‘Some hours later, unknown men arrived and went straight to the hut. They used a machete to cut off the child’s legs. Then they slit her throat and poured the blood into a pot and drank it.’

Amid a spate of at least 29 murders of albinos in Tanzania, Kwegyir, herself an albino, has become one of the country’s most prominent political campaigners on the issue. She cited evidence that killers acting for witch doctors are turning to cannibalism alongside their quest for lucrative body parts as magic charms.

Kenyan police units ‘murder hundreds’

From The Sunday Times

November 16, 2008

Jon Swain

A damning report containing evidence of a high-level policy to murder suspected criminals and troublemakers in Kenya threatens to undermine the reputation of the government of President Mwai Kibaki.

The report, by the Kenya National Commission on Human Rights, reveals that in the past 18 months about 500 young men have been killed or have disappeared in a police campaign carried out with the apparent connivance of political leaders.

The dead and missing were suspected of being members of the Mungiki, a feared criminal gang that had itself committed gruesome murders.

The Mungiki was outlawed in 2002 following a spate of slum violence. It is a quasi-religious group from the dominant Kikuyu tribe and had become one of Kenya’s largest crime and extortion rings.


Inside Europe’s corruption capital: how Bulgaria’s crime mafia plunders EU grant money

Tilled to this day by horse-drawn ploughs, the rolling pastures of rural Bulgaria have long been known for their cheap wines, strong tobaccos, sweet honey and juicy apricots.

?By Colin Freeman in Sofia

16 Nov 2008

Yet just a year after this former corner of the Soviet empire became part of the European Union, its country lanes roar to the sound of brand new four-wheel drives, while alongside tumbledown peasant cottages have sprung up smart new villas.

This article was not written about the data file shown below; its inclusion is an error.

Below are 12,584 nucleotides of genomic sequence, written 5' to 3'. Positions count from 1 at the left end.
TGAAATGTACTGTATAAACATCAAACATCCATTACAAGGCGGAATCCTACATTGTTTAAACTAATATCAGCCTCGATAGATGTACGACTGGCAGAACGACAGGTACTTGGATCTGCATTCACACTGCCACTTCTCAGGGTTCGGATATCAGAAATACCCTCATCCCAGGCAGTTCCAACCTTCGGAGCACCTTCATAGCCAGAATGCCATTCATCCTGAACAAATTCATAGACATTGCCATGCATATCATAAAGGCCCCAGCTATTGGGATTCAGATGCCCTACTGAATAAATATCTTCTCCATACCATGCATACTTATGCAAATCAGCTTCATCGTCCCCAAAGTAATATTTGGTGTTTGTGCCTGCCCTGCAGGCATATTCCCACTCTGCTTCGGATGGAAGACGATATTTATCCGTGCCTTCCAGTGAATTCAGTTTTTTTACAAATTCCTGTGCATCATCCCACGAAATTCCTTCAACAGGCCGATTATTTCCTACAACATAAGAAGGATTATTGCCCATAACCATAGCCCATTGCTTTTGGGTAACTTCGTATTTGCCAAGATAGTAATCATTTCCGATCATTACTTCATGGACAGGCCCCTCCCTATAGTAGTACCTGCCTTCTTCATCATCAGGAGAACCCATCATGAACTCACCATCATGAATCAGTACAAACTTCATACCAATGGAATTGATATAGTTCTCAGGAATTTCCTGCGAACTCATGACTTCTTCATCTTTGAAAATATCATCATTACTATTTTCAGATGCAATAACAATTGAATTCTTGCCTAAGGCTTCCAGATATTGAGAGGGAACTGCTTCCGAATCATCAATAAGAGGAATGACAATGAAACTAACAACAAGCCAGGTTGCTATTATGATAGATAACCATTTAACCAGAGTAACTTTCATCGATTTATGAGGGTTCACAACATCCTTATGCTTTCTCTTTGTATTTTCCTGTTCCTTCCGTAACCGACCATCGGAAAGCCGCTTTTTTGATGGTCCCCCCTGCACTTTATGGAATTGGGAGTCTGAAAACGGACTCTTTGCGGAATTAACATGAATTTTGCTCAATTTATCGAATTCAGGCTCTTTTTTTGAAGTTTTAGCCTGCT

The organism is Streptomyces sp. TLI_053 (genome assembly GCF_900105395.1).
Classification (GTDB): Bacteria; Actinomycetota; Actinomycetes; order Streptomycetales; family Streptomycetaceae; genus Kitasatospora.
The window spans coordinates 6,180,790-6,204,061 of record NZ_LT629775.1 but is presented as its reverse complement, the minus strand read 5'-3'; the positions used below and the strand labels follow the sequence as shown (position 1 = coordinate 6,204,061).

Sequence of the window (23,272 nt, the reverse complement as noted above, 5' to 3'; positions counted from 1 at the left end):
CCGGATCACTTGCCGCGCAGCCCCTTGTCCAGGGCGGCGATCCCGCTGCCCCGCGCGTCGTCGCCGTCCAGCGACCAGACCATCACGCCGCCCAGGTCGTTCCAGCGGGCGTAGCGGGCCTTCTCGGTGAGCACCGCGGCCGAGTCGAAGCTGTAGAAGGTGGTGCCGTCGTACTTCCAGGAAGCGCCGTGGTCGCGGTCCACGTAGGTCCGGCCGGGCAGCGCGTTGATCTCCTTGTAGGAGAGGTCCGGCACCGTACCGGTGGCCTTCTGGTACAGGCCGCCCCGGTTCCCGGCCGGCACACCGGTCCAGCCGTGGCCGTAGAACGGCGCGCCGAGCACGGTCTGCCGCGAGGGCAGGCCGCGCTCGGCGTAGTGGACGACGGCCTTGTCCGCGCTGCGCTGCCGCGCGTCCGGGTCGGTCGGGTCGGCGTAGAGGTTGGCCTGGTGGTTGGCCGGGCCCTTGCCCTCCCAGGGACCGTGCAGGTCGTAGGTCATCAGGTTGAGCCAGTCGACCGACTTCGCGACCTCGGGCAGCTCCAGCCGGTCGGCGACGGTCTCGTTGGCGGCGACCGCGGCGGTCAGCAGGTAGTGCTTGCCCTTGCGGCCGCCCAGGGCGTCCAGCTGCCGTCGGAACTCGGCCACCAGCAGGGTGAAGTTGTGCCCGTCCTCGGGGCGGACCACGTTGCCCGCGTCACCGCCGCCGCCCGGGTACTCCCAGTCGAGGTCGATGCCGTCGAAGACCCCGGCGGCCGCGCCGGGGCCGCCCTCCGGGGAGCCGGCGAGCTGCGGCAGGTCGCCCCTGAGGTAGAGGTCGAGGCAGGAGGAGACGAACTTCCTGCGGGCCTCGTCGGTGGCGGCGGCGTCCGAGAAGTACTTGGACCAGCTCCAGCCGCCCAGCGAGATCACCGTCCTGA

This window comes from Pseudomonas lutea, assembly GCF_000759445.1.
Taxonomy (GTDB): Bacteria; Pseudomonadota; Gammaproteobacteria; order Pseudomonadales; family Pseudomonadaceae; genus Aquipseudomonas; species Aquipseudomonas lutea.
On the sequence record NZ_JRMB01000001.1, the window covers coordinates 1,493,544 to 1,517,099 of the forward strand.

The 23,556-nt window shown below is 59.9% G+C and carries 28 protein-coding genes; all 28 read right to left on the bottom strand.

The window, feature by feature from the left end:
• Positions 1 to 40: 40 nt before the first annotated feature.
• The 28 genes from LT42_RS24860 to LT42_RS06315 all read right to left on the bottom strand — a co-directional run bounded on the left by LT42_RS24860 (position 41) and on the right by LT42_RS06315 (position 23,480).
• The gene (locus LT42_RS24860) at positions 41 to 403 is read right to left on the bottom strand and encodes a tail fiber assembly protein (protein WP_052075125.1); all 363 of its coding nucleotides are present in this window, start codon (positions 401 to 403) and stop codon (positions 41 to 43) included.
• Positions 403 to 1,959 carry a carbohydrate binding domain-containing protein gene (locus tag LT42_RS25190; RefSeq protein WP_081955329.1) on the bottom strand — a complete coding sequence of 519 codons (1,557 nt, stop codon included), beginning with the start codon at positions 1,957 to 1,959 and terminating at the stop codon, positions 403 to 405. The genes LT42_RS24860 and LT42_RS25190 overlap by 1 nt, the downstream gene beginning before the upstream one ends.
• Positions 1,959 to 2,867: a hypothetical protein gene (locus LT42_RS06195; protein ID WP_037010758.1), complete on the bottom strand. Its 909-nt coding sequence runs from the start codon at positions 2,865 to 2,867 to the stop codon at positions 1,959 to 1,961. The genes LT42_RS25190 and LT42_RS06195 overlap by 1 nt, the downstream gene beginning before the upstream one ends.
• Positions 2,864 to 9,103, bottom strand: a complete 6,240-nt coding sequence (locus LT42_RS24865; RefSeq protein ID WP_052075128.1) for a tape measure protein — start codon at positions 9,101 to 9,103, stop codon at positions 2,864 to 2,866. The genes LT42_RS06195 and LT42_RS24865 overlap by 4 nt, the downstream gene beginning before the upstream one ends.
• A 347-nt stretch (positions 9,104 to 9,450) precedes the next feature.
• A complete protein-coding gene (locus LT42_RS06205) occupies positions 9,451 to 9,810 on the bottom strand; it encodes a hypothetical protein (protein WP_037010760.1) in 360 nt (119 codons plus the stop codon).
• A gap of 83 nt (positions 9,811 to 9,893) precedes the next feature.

Among the locals sipping brandy in the village bars, there is little doubt what the most lucrative annual harvest is these days. It comes not from the soil or the vine, but from piles of grant application forms marked “Sapard”.

Officially the “Special Accession Programme for Agriculture and Rural Development”, Sapard is the multi-billion pound Brussels fund set up to help former Eastern Bloc countries drag their backward farming sectors into the modern world. But in Bulgaria and neighbouring Romania, farm workers are already proving quick to spot what their colleagues in France, Italy and Spain first noticed 30 years ago – that as with any generous subsidies administered from afar, it is ripe for fraud.

Italian Auschwitz Survivor Warns Against Roma Discrimination>

 On the 70th anniversary of anti-Jewish decrees in Italy, an Italian Auschwitz survivor has said the Roma population faces discrimination similar to Jews in Nazi Germany.

Deutshce  Welle

“History is repeating itself” in Italy, Piero Terracina said Friday, Nov. 14, at a conference marking the 70th anniversary of the notorious racial laws targeting Jews, which were approved by the Italian cabinet on Nov. 15, 1938.

“Everything started with the census of the Jews and the terrible consequences to which this led us,” said Terracina, reported AFP news agency.

The 80-year-old Holocaust survivor was freed from the Auschwitz concentration camp in January 1945, shortly before the end of World War II.